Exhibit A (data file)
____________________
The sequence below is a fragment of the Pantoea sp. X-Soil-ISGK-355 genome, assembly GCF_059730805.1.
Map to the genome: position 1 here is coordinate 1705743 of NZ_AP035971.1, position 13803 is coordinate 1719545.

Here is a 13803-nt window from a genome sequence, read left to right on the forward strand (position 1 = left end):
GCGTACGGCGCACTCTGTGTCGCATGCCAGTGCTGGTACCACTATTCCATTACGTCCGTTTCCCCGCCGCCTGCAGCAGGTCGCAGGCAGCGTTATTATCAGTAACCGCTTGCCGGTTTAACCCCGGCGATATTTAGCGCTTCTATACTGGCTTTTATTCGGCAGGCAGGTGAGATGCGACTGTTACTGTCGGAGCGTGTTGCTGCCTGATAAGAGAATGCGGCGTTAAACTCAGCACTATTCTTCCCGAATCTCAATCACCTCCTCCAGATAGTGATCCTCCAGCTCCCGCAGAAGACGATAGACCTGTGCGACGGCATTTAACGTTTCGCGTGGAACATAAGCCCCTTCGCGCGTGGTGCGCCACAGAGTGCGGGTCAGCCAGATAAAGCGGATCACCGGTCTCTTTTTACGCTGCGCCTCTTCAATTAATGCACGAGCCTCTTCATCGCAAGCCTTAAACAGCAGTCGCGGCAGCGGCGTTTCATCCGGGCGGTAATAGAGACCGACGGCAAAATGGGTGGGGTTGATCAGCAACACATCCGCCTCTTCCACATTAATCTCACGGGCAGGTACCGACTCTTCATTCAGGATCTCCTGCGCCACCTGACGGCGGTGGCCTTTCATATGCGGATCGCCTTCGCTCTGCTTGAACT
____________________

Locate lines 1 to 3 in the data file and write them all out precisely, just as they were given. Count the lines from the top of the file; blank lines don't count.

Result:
The sequence below is a fragment of the Pantoea sp. X-Soil-ISGK-355 genome, assembly GCF_059730805.1.
Map to the genome: position 1 here is coordinate 1705743 of NZ_AP035971.1, position 13803 is coordinate 1719545.

Here is a 13803-nt window from a genome sequence, read left to right on the forward strand (position 1 = left end):